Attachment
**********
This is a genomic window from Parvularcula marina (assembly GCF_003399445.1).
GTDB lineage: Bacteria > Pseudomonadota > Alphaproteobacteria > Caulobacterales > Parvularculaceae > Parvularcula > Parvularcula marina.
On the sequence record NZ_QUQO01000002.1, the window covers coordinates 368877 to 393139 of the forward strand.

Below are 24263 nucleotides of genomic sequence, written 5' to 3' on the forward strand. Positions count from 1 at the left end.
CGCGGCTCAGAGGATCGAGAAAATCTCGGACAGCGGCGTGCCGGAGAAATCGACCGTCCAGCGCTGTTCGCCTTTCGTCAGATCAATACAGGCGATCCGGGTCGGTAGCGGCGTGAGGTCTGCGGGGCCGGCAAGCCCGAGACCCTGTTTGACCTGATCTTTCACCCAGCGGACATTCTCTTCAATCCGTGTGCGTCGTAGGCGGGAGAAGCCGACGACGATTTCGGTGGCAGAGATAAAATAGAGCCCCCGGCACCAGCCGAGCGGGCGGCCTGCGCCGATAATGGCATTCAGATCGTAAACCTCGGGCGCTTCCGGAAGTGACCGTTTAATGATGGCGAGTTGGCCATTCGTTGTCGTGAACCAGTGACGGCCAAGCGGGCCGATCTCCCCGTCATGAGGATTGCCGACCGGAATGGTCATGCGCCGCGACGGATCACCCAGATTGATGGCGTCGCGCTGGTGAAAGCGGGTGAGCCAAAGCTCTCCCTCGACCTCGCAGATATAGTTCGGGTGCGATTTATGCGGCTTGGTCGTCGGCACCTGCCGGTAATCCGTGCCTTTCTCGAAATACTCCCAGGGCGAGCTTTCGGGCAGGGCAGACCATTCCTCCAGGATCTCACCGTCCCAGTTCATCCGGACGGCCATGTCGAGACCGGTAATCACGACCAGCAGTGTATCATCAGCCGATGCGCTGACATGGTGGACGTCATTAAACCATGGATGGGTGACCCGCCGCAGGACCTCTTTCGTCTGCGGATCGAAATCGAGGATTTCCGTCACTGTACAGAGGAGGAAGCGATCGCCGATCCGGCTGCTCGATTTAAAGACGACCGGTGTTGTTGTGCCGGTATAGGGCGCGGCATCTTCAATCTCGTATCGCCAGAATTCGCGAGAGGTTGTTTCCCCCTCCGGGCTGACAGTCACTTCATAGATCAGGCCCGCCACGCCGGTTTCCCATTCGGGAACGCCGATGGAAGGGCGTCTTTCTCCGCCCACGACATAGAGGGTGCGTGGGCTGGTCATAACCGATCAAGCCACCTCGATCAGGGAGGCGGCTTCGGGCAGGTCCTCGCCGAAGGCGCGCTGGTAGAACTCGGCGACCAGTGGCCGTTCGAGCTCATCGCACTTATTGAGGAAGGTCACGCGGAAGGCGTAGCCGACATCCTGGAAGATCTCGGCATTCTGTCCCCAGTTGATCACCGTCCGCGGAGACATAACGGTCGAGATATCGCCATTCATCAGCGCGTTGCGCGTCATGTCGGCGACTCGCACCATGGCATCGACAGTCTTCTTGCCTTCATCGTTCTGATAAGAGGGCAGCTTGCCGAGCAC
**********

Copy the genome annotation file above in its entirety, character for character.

This is a genomic window from Parvularcula marina (assembly GCF_003399445.1).
GTDB lineage: Bacteria > Pseudomonadota > Alphaproteobacteria > Caulobacterales > Parvularculaceae > Parvularcula > Parvularcula marina.
On the sequence record NZ_QUQO01000002.1, the window covers coordinates 368877 to 393139 of the forward strand.

Below are 24263 nucleotides of genomic sequence, written 5' to 3' on the forward strand. Positions count from 1 at the left end.
CGCGGCTCAGAGGATCGAGAAAATCTCGGACAGCGGCGTGCCGGAGAAATCGACCGTCCAGCGCTGTTCGCCTTTCGTCAGATCAATACAGGCGATCCGGGTCGGTAGCGGCGTGAGGTCTGCGGGGCCGGCAAGCCCGAGACCCTGTTTGACCTGATCTTTCACCCAGCGGACATTCTCTTCAATCCGTGTGCGTCGTAGGCGGGAGAAGCCGACGACGATTTCGGTGGCAGAGATAAAATAGAGCCCCCGGCACCAGCCGAGCGGGCGGCCTGCGCCGATAATGGCATTCAGATCGTAAACCTCGGGCGCTTCCGGAAGTGACCGTTTAATGATGGCGAGTTGGCCATTCGTTGTCGTGAACCAGTGACGGCCAAGCGGGCCGATCTCCCCGTCATGAGGATTGCCGACCGGAATGGTCATGCGCCGCGACGGATCACCCAGATTGATGGCGTCGCGCTGGTGAAAGCGGGTGAGCCAAAGCTCTCCCTCGACCTCGCAGATATAGTTCGGGTGCGATTTATGCGGCTTGGTCGTCGGCACCTGCCGGTAATCCGTGCCTTTCTCGAAATACTCCCAGGGCGAGCTTTCGGGCAGGGCAGACCATTCCTCCAGGATCTCACCGTCCCAGTTCATCCGGACGGCCATGTCGAGACCGGTAATCACGACCAGCAGTGTATCATCAGCCGATGCGCTGACATGGTGGACGTCATTAAACCATGGATGGGTGACCCGCCGCAGGACCTCTTTCGTCTGCGGATCGAAATCGAGGATTTCCGTCACTGTACAGAGGAGGAAGCGATCGCCGATCCGGCTGCTCGATTTAAAGACGACCGGTGTTGTTGTGCCGGTATAGGGCGCGGCATCTTCAATCTCGTATCGCCAGAATTCGCGAGAGGTTGTTTCCCCCTCCGGGCTGACAGTCACTTCATAGATCAGGCCCGCCACGCCGGTTTCCCATTCGGGAACGCCGATGGAAGGGCGTCTTTCTCCGCCCACGACATAGAGGGTGCGTGGGCTGGTCATAACCGATCAAGCCACCTCGATCAGGGAGGCGGCTTCGGGCAGGTCCTCGCCGAAGGCGCGCTGGTAGAACTCGGCGACCAGTGGCCGTTCGAGCTCATCGCACTTATTGAGGAAGGTCACGCGGAAGGCGTAGCCGACATCCTGGAAGATCTCGGCATTCTGTCCCCAGTTGATCACCGTCCGCGGAGACATAACGGTCGAGATATCGCCATTCATCAGCGCGTTGCGCGTCATGTCGGCGACTCGCACCATGGCATCGACAGTCTTCTTGCCTTCATCGTTCTGATAAGAGGGCAGCTTGCCGAGCAC